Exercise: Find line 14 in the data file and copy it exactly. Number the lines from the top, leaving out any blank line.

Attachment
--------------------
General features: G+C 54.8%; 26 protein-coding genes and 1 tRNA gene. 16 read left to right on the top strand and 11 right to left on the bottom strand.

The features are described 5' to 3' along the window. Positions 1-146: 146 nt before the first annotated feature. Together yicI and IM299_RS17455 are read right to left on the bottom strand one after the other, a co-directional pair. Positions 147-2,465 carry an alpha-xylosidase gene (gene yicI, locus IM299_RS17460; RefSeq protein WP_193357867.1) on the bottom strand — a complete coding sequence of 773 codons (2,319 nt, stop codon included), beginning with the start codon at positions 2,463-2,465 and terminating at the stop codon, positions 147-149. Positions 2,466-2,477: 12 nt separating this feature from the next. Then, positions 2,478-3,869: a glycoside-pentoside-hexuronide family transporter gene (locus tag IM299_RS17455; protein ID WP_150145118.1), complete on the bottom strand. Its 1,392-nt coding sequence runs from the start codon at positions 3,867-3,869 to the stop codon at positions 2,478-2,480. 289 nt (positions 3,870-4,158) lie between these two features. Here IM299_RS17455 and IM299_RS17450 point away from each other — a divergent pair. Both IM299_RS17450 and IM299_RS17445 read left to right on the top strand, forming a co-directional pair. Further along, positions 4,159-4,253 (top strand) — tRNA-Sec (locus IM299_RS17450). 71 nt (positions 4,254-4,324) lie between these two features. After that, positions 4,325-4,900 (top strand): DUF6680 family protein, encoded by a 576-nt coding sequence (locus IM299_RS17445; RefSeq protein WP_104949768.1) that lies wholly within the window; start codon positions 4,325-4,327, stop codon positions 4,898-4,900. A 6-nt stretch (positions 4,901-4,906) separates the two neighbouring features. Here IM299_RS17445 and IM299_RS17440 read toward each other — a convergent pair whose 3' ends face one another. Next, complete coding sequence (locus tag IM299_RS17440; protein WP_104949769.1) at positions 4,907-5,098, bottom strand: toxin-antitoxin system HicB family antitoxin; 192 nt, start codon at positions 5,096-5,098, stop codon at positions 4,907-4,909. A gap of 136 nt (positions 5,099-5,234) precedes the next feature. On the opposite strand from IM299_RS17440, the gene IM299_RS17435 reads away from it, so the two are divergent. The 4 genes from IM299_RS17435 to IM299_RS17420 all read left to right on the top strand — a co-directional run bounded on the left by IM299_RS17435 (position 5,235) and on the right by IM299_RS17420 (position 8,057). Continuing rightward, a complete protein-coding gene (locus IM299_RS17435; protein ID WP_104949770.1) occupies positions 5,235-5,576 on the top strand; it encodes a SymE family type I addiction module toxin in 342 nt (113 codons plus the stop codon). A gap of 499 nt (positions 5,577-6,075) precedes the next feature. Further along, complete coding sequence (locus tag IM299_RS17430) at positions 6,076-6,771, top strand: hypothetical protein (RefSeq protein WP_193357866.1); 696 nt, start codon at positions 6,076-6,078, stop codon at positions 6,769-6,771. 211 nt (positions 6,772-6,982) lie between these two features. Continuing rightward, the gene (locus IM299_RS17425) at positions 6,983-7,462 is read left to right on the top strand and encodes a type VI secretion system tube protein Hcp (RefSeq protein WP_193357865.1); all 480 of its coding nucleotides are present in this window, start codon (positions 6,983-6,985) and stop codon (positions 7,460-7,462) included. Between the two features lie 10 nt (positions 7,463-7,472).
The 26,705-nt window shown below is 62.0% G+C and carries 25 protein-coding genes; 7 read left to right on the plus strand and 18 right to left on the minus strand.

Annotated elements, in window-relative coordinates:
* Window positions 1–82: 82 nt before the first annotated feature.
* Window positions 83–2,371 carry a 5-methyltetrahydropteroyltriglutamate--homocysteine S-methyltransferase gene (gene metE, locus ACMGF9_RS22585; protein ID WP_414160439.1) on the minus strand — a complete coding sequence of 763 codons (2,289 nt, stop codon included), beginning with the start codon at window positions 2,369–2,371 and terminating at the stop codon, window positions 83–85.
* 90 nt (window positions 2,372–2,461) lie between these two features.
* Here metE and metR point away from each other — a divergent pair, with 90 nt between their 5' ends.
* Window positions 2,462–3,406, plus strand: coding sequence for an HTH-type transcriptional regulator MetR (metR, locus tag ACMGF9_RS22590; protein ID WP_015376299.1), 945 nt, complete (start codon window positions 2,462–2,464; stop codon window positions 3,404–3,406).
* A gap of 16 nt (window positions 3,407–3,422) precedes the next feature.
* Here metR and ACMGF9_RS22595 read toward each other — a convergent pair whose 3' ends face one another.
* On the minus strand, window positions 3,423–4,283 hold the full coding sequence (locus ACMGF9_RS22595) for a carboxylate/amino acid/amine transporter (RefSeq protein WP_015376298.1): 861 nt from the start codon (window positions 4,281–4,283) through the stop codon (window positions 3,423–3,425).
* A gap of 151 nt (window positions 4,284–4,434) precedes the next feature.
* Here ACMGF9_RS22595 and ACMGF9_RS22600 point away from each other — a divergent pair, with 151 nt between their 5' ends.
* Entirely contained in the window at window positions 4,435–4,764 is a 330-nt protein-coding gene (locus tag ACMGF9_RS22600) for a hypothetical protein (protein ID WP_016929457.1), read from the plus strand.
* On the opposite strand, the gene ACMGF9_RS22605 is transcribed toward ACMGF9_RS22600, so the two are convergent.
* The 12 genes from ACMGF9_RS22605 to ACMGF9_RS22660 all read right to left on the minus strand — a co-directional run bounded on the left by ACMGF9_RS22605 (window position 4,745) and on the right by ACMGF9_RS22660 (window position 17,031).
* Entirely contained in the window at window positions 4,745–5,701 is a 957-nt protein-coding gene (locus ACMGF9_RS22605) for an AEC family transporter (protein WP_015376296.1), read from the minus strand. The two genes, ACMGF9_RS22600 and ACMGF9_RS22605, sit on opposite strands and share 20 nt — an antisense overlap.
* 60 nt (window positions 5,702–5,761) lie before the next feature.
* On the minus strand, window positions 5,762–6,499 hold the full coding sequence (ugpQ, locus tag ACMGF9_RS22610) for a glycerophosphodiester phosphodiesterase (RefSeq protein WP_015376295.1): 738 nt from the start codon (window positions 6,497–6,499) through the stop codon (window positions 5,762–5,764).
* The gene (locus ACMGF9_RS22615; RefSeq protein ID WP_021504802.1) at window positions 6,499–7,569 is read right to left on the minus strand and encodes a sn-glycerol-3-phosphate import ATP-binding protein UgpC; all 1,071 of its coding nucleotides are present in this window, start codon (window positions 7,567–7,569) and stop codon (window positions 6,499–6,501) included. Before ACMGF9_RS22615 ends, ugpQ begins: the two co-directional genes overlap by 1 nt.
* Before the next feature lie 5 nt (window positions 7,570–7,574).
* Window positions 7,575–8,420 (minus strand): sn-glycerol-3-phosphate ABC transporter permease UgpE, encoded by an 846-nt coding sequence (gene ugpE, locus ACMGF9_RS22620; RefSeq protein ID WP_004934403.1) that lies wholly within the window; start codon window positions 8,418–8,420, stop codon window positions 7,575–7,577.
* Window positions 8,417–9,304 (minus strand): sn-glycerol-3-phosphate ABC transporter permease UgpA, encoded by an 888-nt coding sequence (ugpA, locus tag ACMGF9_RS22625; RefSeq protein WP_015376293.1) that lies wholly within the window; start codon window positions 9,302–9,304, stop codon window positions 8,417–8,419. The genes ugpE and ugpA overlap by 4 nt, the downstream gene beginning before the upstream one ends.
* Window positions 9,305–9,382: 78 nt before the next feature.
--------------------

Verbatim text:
* Here ACMGF9_RS22595 and ACMGF9_RS22600 point away from each other — a divergent pair, with 151 nt between their 5' ends.